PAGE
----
Scotland’s Childcare and Early Years Minister Mark Mcdonald has defended the baby box scheme amid claims they was no evidence that they reduce the chance of cot death.
Aberdeen Donside MSP Mr McDonald insisted the Scottish Government boxes have safety accredition, and that comments made by the Lullaby Trust should not have linked the government boxes to ones readily available on the shelves.
The baby boxes scheme, which provides families with essential items for a new-born up to the age of one as well the box itself to sleep in, was first piloted in Aberdeen at the beginning of this year, and this summer more than 6,500 new north-east mothers will receive them.
The news comes as Scottish Labour unveiled proposals to include breastfeeding equipment in the new boxes.
Mr McDonald, who campaigned for the roll out of the boxes, yesterday defended the initaitive while visiting Kirkhill Primary School, Kincorth.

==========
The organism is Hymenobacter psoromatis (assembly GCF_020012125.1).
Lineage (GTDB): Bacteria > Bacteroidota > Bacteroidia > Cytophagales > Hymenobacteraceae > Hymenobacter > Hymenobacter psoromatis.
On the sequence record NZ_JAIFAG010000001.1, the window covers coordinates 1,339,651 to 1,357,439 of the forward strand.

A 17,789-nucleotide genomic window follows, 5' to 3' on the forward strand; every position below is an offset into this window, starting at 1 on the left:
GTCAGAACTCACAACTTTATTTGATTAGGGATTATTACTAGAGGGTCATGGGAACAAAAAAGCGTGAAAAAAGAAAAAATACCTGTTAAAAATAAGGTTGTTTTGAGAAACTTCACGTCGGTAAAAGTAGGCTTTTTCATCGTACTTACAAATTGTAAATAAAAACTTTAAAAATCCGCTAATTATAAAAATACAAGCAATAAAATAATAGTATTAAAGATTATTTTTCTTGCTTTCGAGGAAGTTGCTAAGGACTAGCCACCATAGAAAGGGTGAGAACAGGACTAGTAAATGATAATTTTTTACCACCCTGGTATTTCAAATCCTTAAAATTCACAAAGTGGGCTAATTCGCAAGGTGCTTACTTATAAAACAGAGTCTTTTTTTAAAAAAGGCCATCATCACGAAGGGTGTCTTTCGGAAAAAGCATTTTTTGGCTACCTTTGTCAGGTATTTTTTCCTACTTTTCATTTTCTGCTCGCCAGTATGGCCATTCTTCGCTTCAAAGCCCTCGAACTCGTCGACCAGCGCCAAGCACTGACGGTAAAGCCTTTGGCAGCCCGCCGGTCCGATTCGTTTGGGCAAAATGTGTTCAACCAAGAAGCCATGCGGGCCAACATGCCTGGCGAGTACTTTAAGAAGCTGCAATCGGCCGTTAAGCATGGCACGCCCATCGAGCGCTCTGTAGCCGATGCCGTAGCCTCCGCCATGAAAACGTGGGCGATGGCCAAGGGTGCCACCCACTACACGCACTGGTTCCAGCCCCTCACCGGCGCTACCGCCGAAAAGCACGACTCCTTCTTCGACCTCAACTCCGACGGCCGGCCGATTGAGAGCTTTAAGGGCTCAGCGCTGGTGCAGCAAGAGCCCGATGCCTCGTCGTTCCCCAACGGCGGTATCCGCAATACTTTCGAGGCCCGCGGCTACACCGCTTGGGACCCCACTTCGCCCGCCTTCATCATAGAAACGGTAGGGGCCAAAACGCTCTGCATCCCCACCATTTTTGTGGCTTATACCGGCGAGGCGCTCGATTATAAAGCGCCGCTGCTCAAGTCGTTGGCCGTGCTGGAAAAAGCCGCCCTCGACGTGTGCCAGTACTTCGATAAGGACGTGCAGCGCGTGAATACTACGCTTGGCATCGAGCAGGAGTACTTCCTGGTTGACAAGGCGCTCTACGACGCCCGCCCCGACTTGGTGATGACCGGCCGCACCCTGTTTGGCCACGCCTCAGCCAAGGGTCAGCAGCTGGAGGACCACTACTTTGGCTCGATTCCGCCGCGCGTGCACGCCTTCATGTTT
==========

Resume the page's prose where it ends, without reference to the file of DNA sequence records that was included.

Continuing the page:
During the visit, where he saw parents sharing the children’s activities at nursery as part of the 2 Stay, Play and Learn early years scheme, Mr McDonald said: “The comments made by the charity appear to be about off the shelf boxes that are commonly available. They are in no way related to the Scottish Government baby boxes and I would hate for confusion to arise from that.
“The charity has no footprint in Scotland and has not been involved in the consultation over the baby boxes. We have been in discussion with the Scottish Cot Death Trust.
“The baby boxes have British safety standards accreditation at a crib and is the first non-commercial baby box that does.”
A similar scheme has been running in Finland where the cot death rate is one of the lowest in the world.
Francine Bates, chief executive of the Lullaby Trust, insisted that the Finnish record was due to a variety of reasons, including lower teenage pregnancy rates.
She said: “The fact that they give a box out to every family may be a factor but we can’t say that definitively.”
Scottish Labour’s inequalities spokeswoman Monica Lennon has written to SNP ministers to call for the pilot scheme to increase the number of new mothers in Scotland who breast feed.
She suggested including a breast pump, nipple shields and cream and a higher quantity of nursing pads, and other products.
She said: “Breastfeeding may be natural, but it is not always easy. The baby box presents a unique opportunity to improve breastfeeding support as part of the aim to provide every child in Scotland with the best possible start in life.